random thoughts while flying to the far side of the planet
Well, sitting in a middle seat on a Boeing 747 with big-screen monitors, I was basically at the mercy of this movie during the last stretch of the flight. I didn't put in the headphone tabs, which probably helped...
It was a very religious movie--if your religion happens to be Spiritual-ish Hedonism.
Having not read the book or listened to the dialogue, I gather it was about Julia Roberts Career Woman going off in search of Herself and, indeed, finding Herself in several modes: Julia Robert Repeatedly Enjoying Italian Cuisine. Julia Roberts Getting All Conflicted in a series of more or less casual romantic involvements. Julia Roberts Experiencing a Stream of Moments of Enlightenment involving indigenous people in various foreign countries. All interspersed with a smattering of Julia Roberts Doing Meditation.
But, you know? I'm always just happy when Robert Downy Jr. can find work.
4. There are two elements in novels or movies that I find so deeply uncomfortable emotionally that I will often stop reading or watching works that contain them: marital infidelity, and a fall back into addiction.
One of the other movies on the flight, The Dilemma, incorporated both of those themes! To be fair, some close calls notwithstanding, the main character was able to stay clear of his gambling addiction.
But the whole cheating on your spouse thing? It drives me nuts. It's equally excruciating to watch whether the guilty party is the husband or the wife. But I guess I tend to expect female characters to act with a little more selfless maturity, so am more disappointed when they choose What's Good for Me Now over faithfulness.
I enjoyed the male friends' relationship at the heart of this film. Who knew it was possible for two men to be vulnerable and committed to one another without having sex? It's so Nineties! 1890s, that is.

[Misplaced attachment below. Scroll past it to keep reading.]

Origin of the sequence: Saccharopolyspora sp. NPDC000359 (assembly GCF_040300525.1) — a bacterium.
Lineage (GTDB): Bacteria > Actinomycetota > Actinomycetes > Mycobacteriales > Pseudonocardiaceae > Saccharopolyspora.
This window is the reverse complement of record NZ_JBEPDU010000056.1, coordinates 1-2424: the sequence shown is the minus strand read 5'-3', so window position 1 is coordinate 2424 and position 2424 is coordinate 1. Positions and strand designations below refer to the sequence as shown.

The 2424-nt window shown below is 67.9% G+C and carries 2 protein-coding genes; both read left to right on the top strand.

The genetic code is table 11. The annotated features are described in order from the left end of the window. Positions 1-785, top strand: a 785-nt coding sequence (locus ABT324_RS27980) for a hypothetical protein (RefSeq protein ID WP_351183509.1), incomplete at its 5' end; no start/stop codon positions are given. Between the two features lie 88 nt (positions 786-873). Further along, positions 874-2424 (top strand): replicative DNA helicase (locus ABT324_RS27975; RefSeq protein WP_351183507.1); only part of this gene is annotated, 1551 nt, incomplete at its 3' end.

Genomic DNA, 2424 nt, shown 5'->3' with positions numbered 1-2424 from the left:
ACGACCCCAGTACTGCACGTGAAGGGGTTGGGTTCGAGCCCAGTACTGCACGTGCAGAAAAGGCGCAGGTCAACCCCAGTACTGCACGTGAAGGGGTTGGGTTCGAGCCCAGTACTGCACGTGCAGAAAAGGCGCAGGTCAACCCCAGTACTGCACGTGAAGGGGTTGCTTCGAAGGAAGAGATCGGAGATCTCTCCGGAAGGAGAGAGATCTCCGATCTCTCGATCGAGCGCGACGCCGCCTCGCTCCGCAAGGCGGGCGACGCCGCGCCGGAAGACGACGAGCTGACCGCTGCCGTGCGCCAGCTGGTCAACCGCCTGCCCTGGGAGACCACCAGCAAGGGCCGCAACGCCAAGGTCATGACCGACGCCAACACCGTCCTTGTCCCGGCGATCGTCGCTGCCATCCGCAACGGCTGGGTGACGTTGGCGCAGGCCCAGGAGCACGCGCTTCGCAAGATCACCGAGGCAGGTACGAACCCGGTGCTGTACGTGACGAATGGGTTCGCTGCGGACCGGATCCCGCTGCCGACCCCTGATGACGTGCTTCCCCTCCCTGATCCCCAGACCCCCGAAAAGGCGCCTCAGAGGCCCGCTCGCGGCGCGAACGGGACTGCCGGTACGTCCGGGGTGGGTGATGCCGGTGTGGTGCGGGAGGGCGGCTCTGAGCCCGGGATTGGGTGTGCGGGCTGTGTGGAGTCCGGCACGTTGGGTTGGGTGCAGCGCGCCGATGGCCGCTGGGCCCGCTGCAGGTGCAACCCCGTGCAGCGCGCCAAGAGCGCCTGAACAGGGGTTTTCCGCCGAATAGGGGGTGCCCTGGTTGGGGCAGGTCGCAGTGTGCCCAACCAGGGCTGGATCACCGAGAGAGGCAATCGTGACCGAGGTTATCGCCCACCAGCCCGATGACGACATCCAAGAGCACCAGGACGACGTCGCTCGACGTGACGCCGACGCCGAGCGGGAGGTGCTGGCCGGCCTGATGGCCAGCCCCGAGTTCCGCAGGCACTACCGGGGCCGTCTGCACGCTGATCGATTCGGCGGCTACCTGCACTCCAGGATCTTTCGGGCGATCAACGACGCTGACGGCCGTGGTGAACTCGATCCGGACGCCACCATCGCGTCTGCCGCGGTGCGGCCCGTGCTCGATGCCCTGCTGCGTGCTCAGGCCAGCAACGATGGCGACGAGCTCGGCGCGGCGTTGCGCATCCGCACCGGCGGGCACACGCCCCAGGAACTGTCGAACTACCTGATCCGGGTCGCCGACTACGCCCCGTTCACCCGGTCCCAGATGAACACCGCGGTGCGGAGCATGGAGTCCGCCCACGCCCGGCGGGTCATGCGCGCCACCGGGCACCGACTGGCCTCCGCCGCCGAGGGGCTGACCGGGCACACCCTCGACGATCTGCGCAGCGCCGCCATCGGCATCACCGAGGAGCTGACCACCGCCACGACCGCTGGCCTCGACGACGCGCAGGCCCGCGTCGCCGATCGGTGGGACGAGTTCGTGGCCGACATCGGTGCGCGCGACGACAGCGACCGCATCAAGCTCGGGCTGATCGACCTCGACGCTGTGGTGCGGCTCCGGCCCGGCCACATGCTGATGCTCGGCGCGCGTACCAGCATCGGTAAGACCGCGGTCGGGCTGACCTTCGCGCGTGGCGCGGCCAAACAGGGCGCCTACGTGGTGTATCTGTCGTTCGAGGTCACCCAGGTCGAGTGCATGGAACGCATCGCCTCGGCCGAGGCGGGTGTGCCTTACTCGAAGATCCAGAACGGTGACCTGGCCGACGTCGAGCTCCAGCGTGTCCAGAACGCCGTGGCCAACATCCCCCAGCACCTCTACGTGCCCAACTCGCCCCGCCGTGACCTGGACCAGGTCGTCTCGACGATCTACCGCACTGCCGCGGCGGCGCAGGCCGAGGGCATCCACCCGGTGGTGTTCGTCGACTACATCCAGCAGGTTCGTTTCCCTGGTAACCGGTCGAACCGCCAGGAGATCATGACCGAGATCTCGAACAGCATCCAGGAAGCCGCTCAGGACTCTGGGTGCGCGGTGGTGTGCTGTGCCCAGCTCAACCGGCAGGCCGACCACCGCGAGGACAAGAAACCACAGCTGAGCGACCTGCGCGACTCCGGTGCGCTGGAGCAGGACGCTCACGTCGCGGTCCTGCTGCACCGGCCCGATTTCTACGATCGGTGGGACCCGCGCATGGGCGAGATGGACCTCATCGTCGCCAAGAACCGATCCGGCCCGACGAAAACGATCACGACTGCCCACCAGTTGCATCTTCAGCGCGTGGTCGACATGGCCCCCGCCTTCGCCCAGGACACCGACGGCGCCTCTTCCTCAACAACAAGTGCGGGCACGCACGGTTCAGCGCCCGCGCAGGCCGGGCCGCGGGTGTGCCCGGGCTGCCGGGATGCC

The "dilemma" of title was the main character wrestling with whether to to tell his best friend about his wife's affair. It raised interesting questions about painful honesty and loyalty and the demands of love between friends.
I was saddened but not surprised with the film's conclusion. After all beans get spilled at the climax, we find out that the cuckolded friend's marriage has ended, offscreen. No anguishing, not the slightest sense that reconciliation was even a possibility.
But Hollywood has pretty much just assumed the easy disposability of marriages that "don't work" at least since Kramer vs. Kramer.
On the other hand, the cheating wife's attempt to go with the "you're partly to blame for the fact that I couldn't keep my pants on with another man" was rejected for the lame infantile ploy that it is. Even she didn't buy it, finally.
All in all a good film.
5. America is definitively a nation of a Generously Sized People. The two male leads in The Dilemma were both...big and fat. There, I said it. There was some TV show, too (Molly & Mike? Mike & Molly?) where the two main characters were QUITE girthful. And their obesity didn't seem to be a recurring source of humor (I think--I had the sound off).
And then, sitting in the hotel sports bar last night, I realized how shrewd it is for popular entertainment to reflect the thunderous reality on the ground.
I guess I just wonder why it took so long.